A little over 4 years ago my husband and I were thinking about getting dogs. At this time we were also starting our food journey of real food, healthy eating, and making more of an effort to know what’s in our food. This got me thinking about dog food. I wondered, could you make dog food at home? What’s in dog food? and what I learned change my attitude about dog food forever.
It started with finding reputable breeders. To often people are breeding animals for profit and not looking after the care, health, nutrition, and genealogy of their dogs. We wanted to make sure we got dogs with the temperaments we were looking for as well as a good pedigree with no health issues. I had my heart set on a Brussels Griffon and after a little research my husband decided on a Wire Fox Terrier. We were lucky enough to find great breeders through the AKC website and they were both within driving distance.
Since working with a breeder means typically you go on a waiting list we started researching more about the breeds, temperament, care, and so on. Around that time is when I started googling around about dog food. What my husband and I decided was that we wanted to offer the best health we could to our little guys and were determined to do just that.
After doing a little googling I discovered a newish company in Newport Beach, CA called Just Food For Dogs. Not only do they sell everything you need to keep you dog happy and healthy but they make all their food and treats right there in the store. Well, It’s more of a kitchen than a store but everything is fresh and made daily. They have worked with a team of veterinarians to devolve all of their recipes. They have looked at what dogs need and then looked to real food for the answers. After they develop the list of ingredients they then round it out with a custom nutrient blend by recipe. They even offer 6 DIY recipes! What really shocked me was they give away the recipes.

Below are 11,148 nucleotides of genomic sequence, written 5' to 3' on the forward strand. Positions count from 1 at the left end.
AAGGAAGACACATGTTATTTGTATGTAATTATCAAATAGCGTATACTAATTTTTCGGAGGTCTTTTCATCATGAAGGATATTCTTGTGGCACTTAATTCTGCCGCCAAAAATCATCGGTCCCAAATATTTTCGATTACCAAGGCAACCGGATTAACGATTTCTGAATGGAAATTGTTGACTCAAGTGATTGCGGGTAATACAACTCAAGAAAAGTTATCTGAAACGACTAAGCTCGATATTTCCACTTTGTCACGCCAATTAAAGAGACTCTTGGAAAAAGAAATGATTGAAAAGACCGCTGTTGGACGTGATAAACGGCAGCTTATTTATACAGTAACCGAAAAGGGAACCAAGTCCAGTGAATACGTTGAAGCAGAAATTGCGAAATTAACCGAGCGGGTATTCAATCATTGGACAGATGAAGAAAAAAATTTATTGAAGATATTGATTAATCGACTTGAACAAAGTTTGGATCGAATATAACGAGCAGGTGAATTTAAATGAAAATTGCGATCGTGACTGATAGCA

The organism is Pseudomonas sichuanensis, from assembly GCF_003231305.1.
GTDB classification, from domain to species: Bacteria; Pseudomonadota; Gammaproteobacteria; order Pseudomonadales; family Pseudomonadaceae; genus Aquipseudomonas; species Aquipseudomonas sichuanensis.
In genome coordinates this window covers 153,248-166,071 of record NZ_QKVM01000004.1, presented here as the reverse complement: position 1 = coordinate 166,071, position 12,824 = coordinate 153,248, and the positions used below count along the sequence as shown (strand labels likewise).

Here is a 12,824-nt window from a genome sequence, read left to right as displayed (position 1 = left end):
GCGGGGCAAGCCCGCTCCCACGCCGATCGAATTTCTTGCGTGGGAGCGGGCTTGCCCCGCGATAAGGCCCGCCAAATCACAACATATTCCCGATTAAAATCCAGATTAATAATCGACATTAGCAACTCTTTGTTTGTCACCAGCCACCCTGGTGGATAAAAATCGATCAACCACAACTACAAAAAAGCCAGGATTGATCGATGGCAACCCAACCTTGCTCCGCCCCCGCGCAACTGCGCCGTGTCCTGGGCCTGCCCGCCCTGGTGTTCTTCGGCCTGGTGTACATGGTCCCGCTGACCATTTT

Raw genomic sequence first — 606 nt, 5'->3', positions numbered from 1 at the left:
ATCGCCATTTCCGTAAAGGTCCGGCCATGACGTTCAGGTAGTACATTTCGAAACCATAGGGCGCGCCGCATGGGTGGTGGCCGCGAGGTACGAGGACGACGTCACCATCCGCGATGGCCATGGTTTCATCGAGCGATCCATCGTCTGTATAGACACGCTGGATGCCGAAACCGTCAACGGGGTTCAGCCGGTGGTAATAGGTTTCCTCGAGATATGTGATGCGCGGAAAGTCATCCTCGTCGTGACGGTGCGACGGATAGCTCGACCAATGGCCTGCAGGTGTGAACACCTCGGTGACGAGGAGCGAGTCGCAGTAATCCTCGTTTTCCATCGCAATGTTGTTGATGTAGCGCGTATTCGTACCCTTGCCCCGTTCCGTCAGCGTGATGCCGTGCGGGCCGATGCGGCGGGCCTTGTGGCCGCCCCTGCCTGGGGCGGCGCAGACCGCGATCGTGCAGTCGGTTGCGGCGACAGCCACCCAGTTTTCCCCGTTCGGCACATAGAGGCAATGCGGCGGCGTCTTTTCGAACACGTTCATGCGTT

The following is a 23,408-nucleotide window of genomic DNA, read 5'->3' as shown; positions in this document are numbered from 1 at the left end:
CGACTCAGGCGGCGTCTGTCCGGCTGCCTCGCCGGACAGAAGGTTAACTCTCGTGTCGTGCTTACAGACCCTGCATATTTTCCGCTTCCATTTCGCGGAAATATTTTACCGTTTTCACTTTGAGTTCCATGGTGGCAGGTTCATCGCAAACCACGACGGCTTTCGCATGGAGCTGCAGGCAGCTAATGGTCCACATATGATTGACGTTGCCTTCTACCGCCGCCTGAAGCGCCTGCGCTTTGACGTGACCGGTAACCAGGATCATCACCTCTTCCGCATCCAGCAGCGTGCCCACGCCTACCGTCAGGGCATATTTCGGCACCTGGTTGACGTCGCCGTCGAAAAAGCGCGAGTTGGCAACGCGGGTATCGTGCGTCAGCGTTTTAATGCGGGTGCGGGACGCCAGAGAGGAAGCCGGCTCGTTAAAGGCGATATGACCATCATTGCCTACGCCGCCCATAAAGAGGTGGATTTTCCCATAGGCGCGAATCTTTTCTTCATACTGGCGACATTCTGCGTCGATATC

At the time we were living in California so we did a road trip down to Newport Beach and stopped in the shop to talk to them and get more information. When we went in the owner was there and he proceeded to tell us all about why mass produced commercial dog food was so bad. Not only is it the scraps and remnants off floors of butcher houses but they often contain everything from “grade 4-D meats” which are meats from dead, dying, diseased, or disabled animals. It’s not uncommon for it to contain road kill. Its also not uncommon for it to contain mill floor sweepings and corn that contains high levels of pesticides. Simply put, the cheaper the food, the cheaper the ingredients, the worse the nutrition.
This lined up exactly with how we looked at food for ourselves. We talked it over. Looked at the pricing and decided that we would go the DIY route.
The recipe is pretty straight forward:
- 2 pounds 4 ounces of Boneless Skinless Chicken Thigh
- 1 pound 4 ounces of Boneless with Skin Chicken Thigh
- 5 ounces Chicken Liver
- 6 ounces Chicken Gizzard